Data are represented as mean (SD).Significant differences to pre time-point (2-way ANOVA) are in bold face.b.p.m., beats per minute; BMI, body mass index; BP, blood pressure; Co, control group; HR, heart rate; RER, respiratory exchange ratio.

Figure 1

Acute effects of aerobic endurance vs. resistance exercise on telomerase activity. (A) Cross-over comparison of acute regulation of mononuclear cell telomerase activity pre, post, and 24 h after aerobic endurance training (45 min continuous running) and resistance exercise (45 min circle training on eight strength devices) in n = 15 healthy young individuals. Exercise was performed at least 48 h after any previous physical exercise. Telomerase activity of 104 mononuclear cell was compared with human embryonic kidney cells (telomere repeat amplification protocols, TRAP assay). Time course of individual % changes of telomerase activity in 104 magnetic-activated cell sorting-isolated (B) CD14+ and (C) CD34+ leucocyte subfractions compared with pre-exercise in n = 10 healthy young individuals (blue circles: endurance exercise; green circles: resistance exercise).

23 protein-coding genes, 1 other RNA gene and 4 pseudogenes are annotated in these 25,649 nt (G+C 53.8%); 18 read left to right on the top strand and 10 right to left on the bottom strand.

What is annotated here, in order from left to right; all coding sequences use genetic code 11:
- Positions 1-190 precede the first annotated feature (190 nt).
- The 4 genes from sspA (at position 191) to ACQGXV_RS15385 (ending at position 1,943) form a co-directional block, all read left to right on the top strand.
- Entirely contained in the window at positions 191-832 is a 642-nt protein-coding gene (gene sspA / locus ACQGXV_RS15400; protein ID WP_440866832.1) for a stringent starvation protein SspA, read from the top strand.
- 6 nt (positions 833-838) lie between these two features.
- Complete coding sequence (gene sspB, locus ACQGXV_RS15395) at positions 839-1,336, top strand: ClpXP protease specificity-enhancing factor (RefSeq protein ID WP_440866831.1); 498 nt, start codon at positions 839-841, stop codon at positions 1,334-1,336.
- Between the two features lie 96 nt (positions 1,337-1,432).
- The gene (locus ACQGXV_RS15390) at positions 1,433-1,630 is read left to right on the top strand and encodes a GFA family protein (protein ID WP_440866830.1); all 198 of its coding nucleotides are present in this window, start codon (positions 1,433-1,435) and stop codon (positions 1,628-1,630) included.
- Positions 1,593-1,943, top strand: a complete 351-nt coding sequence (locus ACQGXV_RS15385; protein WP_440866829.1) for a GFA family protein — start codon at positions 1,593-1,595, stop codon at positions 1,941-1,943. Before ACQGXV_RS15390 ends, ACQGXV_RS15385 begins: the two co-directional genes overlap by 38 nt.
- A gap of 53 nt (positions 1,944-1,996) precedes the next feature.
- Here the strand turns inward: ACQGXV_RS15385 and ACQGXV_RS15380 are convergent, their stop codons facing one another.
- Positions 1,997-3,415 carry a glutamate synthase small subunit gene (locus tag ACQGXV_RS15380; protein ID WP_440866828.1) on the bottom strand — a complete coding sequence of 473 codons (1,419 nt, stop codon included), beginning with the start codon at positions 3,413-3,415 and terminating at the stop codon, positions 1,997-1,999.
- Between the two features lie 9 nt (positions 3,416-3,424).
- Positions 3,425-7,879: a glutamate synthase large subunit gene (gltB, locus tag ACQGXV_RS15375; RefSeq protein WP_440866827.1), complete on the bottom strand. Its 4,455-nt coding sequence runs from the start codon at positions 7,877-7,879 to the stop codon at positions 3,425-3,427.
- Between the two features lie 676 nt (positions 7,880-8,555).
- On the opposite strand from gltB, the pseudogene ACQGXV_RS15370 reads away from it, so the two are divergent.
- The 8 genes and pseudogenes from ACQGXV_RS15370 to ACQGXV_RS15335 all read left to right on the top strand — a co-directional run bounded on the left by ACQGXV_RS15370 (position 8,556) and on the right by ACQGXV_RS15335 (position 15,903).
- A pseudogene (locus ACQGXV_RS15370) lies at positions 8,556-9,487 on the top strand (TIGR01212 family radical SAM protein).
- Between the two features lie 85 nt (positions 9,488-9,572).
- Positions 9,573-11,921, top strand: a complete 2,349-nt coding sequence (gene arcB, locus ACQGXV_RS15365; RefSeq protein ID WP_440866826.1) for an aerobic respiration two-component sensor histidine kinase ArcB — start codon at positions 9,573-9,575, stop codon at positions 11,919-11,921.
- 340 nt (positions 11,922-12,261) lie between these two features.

Prospective training study

The design of the randomized controlled training study is illustrated in Figure 2. The training groups were similar with respect to clinical characteristics, glucose and lipid parameters, and physical fitness. Table 1 shows the baseline characteristics. The maximum oxygen uptake (VO2max) was 35.2 ± 5.4 mL/min/kg. The 6 months training interventions improved physical fitness. All three exercise modalities led to a comparable increase of the ΔVO2max (in mL/min/kg: control −1.0 ± 3.1; AET 2.7 ± 3.7; IT 2.8 ± 5.1; RT 3.0 ± 5.9). Maximum running speed as an indicator of maximum physical capacity was increased in all training groups. All training modalities reduced resting heart rate. Data depicted in Table 2 and Supplementary material online,Table S4.

Figure 2

Design of the prospective, randomized, and controlled 6 months training study. Individuals enrolled in the study were randomized to the control group (no change of inactive life style) or one of three training groups (three sessions per week, 45 min each): (i) aerobic endurance training (continuous running); (ii) high-intensity interval training (4 × 4 method); (iii) resistance training: circle training on eight strength–endurance training devices. Blood samples were drawn at baseline (pre) and after 6 months (post). *Discontinuation for orthopaedic reasons was not training-associated. #Plausible stress test was defined as a respiratory exchange ratio of >1.00 in both stress tests.

Differential regulation of leucocyte telomere length by endurance and resistance training